Messianic Prophecies in Isaiah
Introduction: Isaiah is quoted second to the Psalms in the New Testament. A part of approximately 47 of the 66 chapters in Isaiah are either directly quoted or alluded to in the New Testament.
Isaiah 4:2 The idea of a root of David first appears in II Samuel 23:5 and was later picked up by Jeremiah and Zechariah. Isaiah made it clear that Jesus would not only be a child of Mary, but He would also be a branch of Yahweh, of the Lord, the covenant God of Israel.
Isaiah declared the Promised One would include the concept of His humanity. The expression “fruit of the land” came initially from Numbers and Deuteronomy and carried the idea of that which springs forth from the earth, that is from mankind and in the case of the Messiah. We know from the New Testament that the one whose birth we celebrate at Christmas had to be both God to offer a sacrifice sufficient for all of our sins but also man so as to properly represent us on the cross.
Isaiah 4:2 also noted that this promised one will be “beautiful,” “glorious,” the “pride” and “glory” of those who follow Him, those who are redeemed from the otherwise inevitable judgment that will befall them because of their sins.
Isaiah 7:14: In order to be both man and God a miracle is needed, the miracle of the incarnation. To accomplish that Matthew recorded that a virgin named Mary was overshadowed by the Holy Spirit and conceived a child who was God incarnate. It took a miracle for God to become like us and still remain God. It took a virgin birth to produce the Messiah who would be both God with us and man like us so that He could become our redeemer.
Isaiah 9:6, 7 This promise records what the Messiah would do as the promised one of God. Isaiah was looking ahead under the inspiration of God to the day when Satan, our real enemy, would be contained and no longer a threat to us. Then the sins that now so easily beset us will no longer be a threat because we have been given victory over them. Isaiah called him the “Wonder-Counselor” or the one come from God who will lead His people in all wisdom and in a righteous rule. Then Isaiah called him the “Almighty God,” that is God Himself with all of God’s power and thus able to give victory over sin and death as well as victory over sin in our lives. He would be to us like an “Eternal Father” and one needs only consider the many traits of a good father from providing for his children to protecting, caring for, and loving them to appreciate this picture. Finally, Isaiah wrote He would be known as the “Prince of Peace.” The Messiah would bring peace with God, the peace that sinners desperately need.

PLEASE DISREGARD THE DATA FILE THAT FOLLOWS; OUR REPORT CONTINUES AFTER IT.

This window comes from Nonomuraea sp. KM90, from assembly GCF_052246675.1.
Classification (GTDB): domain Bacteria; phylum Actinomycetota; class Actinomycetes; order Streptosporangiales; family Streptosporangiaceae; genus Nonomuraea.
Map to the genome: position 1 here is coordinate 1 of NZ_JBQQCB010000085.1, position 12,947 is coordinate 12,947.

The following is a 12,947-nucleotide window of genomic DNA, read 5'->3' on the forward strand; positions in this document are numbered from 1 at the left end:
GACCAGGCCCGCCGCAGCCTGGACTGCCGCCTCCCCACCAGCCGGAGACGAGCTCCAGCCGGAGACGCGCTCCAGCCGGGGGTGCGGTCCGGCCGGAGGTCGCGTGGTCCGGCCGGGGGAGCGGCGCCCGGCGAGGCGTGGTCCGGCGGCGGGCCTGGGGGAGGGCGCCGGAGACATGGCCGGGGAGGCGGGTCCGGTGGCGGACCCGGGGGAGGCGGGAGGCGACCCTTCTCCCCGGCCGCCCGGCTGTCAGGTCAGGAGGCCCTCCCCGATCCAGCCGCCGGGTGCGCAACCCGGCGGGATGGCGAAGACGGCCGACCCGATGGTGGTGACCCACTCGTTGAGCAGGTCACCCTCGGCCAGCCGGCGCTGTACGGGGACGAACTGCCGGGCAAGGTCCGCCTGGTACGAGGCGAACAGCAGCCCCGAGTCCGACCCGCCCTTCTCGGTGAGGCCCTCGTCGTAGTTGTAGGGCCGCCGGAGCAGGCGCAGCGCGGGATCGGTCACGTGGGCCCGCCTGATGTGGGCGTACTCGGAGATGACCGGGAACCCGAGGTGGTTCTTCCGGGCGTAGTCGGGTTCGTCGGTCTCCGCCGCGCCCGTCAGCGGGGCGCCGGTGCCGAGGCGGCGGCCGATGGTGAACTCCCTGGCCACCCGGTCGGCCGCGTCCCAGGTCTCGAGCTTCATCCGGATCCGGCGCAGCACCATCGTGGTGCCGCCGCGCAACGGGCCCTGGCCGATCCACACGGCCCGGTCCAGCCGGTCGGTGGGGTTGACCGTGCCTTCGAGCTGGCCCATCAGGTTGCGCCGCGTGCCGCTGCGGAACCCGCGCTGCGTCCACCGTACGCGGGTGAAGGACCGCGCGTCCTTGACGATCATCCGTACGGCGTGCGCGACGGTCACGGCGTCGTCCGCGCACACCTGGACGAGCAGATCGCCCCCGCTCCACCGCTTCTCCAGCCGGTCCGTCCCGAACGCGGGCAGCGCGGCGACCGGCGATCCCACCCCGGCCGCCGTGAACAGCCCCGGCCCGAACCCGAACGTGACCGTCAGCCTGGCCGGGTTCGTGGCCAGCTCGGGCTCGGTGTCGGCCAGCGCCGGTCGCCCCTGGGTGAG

Isaiah 30:19-21: Isaiah was promising a Messiah who would be a teacher to the people. In Matthew 17:5 we read that God said, “This is my Son, whom I love; with him I am well pleased. Listen to him!” The baby born in a manger 2000 years ago grew up to be the One who would speak the things of God to us in a special way. He would be the one who would make His nature and His will known to us as no other could ever have done.
Jesus did not come to give us a holiday and make us feel all nice and happy. He came to confront sin. He came to provide a redemption from sin. He came to teach us how to live as those who are once again in a right, peaceful relationship with God.